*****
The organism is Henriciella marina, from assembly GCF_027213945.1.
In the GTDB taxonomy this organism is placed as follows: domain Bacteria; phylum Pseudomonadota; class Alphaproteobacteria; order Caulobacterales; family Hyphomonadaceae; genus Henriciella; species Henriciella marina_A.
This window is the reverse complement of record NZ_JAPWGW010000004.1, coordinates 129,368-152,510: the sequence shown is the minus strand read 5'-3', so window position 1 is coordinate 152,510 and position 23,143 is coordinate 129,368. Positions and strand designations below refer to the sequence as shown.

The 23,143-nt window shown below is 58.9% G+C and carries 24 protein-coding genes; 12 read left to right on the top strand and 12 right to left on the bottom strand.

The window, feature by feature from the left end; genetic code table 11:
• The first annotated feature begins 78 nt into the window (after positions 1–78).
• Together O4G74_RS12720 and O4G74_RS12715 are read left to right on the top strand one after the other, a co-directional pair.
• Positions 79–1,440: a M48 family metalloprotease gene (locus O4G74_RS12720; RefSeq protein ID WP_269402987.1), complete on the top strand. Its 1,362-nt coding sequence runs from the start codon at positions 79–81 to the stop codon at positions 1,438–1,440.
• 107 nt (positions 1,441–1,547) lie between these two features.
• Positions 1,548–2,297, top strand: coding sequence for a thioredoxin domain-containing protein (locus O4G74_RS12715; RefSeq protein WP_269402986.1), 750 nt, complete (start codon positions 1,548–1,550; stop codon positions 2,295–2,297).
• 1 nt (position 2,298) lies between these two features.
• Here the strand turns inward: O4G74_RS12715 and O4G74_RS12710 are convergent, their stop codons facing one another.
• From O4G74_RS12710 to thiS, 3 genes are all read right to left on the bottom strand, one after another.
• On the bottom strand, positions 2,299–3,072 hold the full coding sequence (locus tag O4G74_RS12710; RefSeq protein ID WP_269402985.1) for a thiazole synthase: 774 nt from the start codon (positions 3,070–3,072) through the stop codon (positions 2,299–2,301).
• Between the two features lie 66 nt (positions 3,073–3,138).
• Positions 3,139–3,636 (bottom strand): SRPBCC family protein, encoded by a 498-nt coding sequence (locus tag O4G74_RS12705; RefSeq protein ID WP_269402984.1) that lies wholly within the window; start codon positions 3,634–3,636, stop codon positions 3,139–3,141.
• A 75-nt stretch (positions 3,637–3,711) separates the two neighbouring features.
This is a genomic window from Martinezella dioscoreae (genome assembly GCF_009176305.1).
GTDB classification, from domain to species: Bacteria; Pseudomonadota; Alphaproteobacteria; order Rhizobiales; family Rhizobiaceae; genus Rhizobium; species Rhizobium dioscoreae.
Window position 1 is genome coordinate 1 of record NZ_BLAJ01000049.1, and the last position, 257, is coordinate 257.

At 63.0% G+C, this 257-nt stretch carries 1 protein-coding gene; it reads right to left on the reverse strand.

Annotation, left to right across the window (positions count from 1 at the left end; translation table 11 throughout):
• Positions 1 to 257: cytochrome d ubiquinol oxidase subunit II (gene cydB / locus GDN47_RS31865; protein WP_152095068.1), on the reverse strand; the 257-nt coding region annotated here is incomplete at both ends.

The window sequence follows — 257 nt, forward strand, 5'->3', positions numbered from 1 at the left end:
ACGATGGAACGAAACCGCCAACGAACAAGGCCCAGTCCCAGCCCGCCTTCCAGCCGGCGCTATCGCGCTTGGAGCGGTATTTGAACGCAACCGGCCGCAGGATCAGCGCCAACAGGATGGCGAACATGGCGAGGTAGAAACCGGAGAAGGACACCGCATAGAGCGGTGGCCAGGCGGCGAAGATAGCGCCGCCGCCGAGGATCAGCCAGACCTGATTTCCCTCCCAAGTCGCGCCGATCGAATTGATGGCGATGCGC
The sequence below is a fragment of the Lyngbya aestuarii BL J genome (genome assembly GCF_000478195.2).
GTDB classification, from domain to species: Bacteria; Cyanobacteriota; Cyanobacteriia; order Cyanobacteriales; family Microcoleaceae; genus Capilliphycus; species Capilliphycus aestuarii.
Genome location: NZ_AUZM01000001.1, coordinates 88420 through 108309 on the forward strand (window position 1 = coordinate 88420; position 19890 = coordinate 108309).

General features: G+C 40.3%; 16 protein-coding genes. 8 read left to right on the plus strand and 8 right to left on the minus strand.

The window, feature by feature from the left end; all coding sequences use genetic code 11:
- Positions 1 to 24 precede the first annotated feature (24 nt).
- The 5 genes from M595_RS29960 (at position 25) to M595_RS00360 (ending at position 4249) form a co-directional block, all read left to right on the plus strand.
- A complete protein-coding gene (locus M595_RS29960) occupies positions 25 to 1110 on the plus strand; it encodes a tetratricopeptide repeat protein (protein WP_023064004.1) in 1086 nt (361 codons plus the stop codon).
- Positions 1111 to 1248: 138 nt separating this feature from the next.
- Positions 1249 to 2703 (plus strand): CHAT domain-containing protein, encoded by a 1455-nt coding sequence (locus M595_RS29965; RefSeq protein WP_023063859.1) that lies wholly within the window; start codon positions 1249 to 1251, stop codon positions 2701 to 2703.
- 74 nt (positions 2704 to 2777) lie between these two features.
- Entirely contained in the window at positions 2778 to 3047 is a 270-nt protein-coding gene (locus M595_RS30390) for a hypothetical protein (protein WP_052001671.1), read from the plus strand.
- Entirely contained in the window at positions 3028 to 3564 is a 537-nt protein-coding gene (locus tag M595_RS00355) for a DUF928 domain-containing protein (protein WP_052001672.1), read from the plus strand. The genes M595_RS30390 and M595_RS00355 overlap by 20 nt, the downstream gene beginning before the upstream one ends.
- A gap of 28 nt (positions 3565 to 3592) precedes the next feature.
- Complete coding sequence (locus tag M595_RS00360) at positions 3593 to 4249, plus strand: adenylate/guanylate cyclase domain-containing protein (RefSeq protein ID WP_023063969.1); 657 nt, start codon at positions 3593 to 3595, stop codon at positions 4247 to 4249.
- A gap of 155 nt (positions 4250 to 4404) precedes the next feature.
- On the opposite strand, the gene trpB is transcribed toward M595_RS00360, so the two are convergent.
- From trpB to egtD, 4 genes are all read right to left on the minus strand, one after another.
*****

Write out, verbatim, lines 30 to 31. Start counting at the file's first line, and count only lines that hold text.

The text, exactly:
The window, feature by feature from the left end; all coding sequences use genetic code 11:
- Positions 1 to 24 precede the first annotated feature (24 nt).